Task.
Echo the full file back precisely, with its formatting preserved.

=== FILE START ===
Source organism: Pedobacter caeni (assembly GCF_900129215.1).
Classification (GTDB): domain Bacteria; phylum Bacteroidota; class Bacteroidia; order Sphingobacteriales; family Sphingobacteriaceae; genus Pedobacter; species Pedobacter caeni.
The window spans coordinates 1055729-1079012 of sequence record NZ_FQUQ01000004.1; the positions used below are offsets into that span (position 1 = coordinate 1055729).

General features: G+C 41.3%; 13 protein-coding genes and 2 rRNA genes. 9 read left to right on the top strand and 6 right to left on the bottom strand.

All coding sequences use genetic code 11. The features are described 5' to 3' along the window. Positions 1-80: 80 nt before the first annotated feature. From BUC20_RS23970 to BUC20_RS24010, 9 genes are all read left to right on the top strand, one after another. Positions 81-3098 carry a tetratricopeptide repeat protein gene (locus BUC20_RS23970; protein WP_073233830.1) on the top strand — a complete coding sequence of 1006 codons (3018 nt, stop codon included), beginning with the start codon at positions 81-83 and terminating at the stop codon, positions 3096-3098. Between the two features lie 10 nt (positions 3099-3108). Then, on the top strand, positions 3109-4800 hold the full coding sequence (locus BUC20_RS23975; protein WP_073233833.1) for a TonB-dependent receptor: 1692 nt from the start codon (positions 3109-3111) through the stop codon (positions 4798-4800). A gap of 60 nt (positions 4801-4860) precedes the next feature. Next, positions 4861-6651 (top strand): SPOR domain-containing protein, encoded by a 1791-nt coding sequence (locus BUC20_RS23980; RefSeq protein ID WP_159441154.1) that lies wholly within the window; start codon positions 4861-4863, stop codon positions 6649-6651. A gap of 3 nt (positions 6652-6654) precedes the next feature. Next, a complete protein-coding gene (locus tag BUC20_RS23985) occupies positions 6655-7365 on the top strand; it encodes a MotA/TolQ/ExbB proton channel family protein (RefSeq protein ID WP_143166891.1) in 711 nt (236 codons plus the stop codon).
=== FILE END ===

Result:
Source organism: Pedobacter caeni (assembly GCF_900129215.1).
Classification (GTDB): domain Bacteria; phylum Bacteroidota; class Bacteroidia; order Sphingobacteriales; family Sphingobacteriaceae; genus Pedobacter; species Pedobacter caeni.
The window spans coordinates 1055729-1079012 of sequence record NZ_FQUQ01000004.1; the positions used below are offsets into that span (position 1 = coordinate 1055729).

General features: G+C 41.3%; 13 protein-coding genes and 2 rRNA genes. 9 read left to right on the top strand and 6 right to left on the bottom strand.

All coding sequences use genetic code 11. The features are described 5' to 3' along the window. Positions 1-80: 80 nt before the first annotated feature. From BUC20_RS23970 to BUC20_RS24010, 9 genes are all read left to right on the top strand, one after another. Positions 81-3098 carry a tetratricopeptide repeat protein gene (locus BUC20_RS23970; protein WP_073233830.1) on the top strand — a complete coding sequence of 1006 codons (3018 nt, stop codon included), beginning with the start codon at positions 81-83 and terminating at the stop codon, positions 3096-3098. Between the two features lie 10 nt (positions 3099-3108). Then, on the top strand, positions 3109-4800 hold the full coding sequence (locus BUC20_RS23975; protein WP_073233833.1) for a TonB-dependent receptor: 1692 nt from the start codon (positions 3109-3111) through the stop codon (positions 4798-4800). A gap of 60 nt (positions 4801-4860) precedes the next feature. Next, positions 4861-6651 (top strand): SPOR domain-containing protein, encoded by a 1791-nt coding sequence (locus BUC20_RS23980; RefSeq protein ID WP_159441154.1) that lies wholly within the window; start codon positions 4861-4863, stop codon positions 6649-6651. A gap of 3 nt (positions 6652-6654) precedes the next feature. Next, a complete protein-coding gene (locus tag BUC20_RS23985) occupies positions 6655-7365 on the top strand; it encodes a MotA/TolQ/ExbB proton channel family protein (RefSeq protein ID WP_143166891.1) in 711 nt (236 codons plus the stop codon).